[Laughs, hard] I'm much better off writing and singing my own songs. It was [label exec] Seymour Stein's idea, who's one of my dearest friends in the music business and has always been a strong Corey Hart crusader. His idea around 2002, which is when I first met [Warner Music Canada president] Steve Kane, was to create an opportunity for me so that I could work in a joint label venture, and not be a guy that wears a suit, comes in and counts numbers and shows up at his desk, but that can create and cultivate, discover talent. So the two artists that we signed, Marie-Christine in 2011 and then Jonathan we worked with over the last five years, starting around 2013. His record came out in 2016. What did I learn from it? I learned that it's frustrating, more so because I'm an artist that vicariously is trying to shape or mold that artist to be who they are. Yet it's a fine balance between me wanting to imprint how I would do things, and learning that give and take of pulling back and saying, "It's not my record; it's their record." And even if I was the writer of many of the songs, it's still their interpretation of the songs; it's how they want to project themselves image-wise, how they want to talk in interviews, and that process, after awhile, started to frustrate me. So I learned a lot from the experience. I had some great moments with it, with Jonathan and with Marie-Christine. Creatively, musically, it kept me still writing songs. Would I do it all over again? I'm not so sure, but I don't like looking back on regrets. I think that, yeah, if I had to do it all again, I wouldn't change anything in my career, the mistakes and all.

Meanwhile you played the odd show. Not a ticketed show, but you played at Pride in Toronto; a CHUM radio event; the 2013 It's Always Something Gilda's Club fundraiser, then you decided you're going to do one last huge farewell concert in your hometown.

Where you made me cry.


That was for my kids and my fans because they'd never seen me.

It was an incredible, sold-out send-off. You played longer than Springsteen.

I played 44 songs, four-and-a-half hours into the wee hours of the morning and I thought it was going to be the one and only.

You shed some tears. Your mom was there.

I brought my mom on stage and sang "That's All Right Mama." And her birthday was a few days after that. And tragically we lost her two months after that.

I had asked you then why be so definitive about this being your last-ever show. Even after the concert, when promoters were calling and wanted you to continue.

Ten years preceding 2014, they were calling.

You still held your ground. But then a couple of months later you took a gig opening for your friend Shania Twain in PEI. Then you played a comedy festival in Quebec. Did you feel awkward coming back for the odd show?

No, I didn't feel awkward because there was maybe three or four since the Bell Centre because they weren't Corey Hart shows, per se. They weren't what you call hard ticket. I had a lot of fun that night and why I was so definitive is that I meant every word I said when I told you, and when I told everyone, that it was going to be the only one and I'm not going do anymore. I likened it to when someone gets married, they say "I do."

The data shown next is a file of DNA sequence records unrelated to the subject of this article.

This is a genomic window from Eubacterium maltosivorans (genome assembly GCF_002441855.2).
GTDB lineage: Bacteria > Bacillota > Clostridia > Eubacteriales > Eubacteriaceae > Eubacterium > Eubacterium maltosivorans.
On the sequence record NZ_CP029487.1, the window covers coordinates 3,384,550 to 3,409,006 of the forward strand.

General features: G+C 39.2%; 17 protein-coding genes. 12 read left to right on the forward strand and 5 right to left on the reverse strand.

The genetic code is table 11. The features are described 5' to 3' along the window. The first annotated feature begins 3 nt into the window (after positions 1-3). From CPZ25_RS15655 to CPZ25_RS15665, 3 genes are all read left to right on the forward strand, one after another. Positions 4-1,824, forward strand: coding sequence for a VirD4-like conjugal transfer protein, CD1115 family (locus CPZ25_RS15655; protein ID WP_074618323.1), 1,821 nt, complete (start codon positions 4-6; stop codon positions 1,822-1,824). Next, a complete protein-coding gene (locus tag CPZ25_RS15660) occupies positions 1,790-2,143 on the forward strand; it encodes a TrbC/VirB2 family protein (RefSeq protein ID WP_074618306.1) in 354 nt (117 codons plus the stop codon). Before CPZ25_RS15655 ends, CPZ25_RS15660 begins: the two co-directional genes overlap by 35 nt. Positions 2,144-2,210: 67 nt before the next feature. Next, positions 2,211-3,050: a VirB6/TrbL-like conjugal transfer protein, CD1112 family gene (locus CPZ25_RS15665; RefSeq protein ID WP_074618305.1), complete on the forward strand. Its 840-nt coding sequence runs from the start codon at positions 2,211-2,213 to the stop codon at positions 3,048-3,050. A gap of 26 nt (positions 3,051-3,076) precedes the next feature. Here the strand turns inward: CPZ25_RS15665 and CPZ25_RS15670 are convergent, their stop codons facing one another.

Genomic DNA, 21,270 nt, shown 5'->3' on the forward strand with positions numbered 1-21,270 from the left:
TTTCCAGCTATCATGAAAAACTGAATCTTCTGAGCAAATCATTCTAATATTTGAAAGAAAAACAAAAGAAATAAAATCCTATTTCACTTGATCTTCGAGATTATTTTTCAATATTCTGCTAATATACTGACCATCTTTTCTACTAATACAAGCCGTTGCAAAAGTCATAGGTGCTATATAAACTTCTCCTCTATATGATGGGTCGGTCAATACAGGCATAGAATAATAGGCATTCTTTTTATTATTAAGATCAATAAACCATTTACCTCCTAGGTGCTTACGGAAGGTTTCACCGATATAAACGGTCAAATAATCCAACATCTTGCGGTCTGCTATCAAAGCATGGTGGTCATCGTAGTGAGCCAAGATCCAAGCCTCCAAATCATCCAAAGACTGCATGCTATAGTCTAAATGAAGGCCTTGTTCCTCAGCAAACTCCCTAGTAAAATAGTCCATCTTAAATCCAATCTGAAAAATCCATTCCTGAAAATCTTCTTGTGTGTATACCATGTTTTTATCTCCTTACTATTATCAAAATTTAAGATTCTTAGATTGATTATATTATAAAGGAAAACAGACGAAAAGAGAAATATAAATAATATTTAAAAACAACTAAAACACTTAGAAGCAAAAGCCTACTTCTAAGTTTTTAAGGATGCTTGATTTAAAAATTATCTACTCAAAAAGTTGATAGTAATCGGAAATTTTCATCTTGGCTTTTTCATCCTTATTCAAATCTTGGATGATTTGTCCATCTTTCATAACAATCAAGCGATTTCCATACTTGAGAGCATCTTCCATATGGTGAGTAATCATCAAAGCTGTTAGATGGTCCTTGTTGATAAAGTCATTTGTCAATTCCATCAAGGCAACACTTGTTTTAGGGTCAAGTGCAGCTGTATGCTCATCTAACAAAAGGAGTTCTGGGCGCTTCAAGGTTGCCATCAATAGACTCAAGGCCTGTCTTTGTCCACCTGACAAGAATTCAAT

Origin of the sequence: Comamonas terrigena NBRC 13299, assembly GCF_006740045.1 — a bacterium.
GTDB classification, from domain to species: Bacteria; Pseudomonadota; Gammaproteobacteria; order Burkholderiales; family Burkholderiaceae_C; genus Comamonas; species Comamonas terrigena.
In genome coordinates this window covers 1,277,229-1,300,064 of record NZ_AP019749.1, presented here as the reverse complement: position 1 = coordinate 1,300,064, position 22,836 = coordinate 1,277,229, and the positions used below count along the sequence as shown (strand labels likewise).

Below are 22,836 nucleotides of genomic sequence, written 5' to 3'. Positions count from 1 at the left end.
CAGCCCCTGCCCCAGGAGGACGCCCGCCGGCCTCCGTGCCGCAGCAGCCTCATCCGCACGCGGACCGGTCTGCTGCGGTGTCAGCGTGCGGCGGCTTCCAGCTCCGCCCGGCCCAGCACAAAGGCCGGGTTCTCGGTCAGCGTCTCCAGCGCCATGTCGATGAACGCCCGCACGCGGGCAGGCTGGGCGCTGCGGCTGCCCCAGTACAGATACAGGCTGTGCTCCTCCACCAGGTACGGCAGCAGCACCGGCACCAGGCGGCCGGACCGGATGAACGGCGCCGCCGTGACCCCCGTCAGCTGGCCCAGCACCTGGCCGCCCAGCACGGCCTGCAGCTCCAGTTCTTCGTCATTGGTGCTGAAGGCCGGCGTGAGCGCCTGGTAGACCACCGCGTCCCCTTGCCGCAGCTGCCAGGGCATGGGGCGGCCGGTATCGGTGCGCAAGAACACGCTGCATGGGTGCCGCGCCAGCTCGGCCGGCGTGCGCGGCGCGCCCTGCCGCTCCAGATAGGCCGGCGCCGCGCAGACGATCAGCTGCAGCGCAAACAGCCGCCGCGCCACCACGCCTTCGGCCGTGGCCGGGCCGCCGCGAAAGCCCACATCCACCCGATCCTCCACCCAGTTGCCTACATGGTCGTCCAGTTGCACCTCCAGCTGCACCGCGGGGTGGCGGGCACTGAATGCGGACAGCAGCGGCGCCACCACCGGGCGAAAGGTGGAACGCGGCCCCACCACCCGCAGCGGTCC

Til death.

Now do they mean it, "do us part." "For better or for worse." They are sincere in the moment. I would say 99.9 percent of those folks when they get married…

Unless they're planning to…

Unless they're planning to John Bobbitt. So when I said that, that is exactly what I felt. It was only in the last year, meeting Bob Ezrin, and then having an incredible offer to do a tour coast to coast, but also the new music and the tour together.

Because it's kind of a cliché. Cher is coming back, and The Who…

But they come back and do massive tours, but to put your toes into the water for one show in 2016 is not tantamount to trying to come back. It's just, "Hey, I got this interesting offer. It's fun. The family will come up. Rehearse the day before I go on stage and it's a festival and this is fun." That's the way I approached it. I did one at Oxford Stomp in Calgary [2017]. I did [Atlantic Fest] Newfoundland [2017]. I did a handful of between 2014 and 2018. I probably did one a year. To me, it's not coming back like Cher or Phil Collins or the Eagles or anything like that. What I'm doing now is my first tour in 20 years. My first arena tour since the '80s. I am putting out new music because I did not want to be a jukebox artist. I wanted to have new music now. That's where Bob [Ezrin] played such an important role.

You met Ezrin at a Canada's Walk of Fame charity event at Casa Loma a year after your induction. How did you end up working with this great producer, who did Pink Floyd's The Wall?

Well, I had first met Bob that night. I got off the stage and I passed by his table and he came up, greeted me and said, "Wow, that was really good." I shook his hand and he said, "Where have you been? What have you been doing?" I mean, people don't think about me, and then they see me. He said, "I'm going to ring you up and we should just talk about where you're at, what's going on." I thought it was just polite conversation. He was sincere when he said it, but I didn't think that there was actually going to be a follow-up phone call. And about three months later, he did call me and he said, "Let's go have a coffee and talk." And I go, "Sure."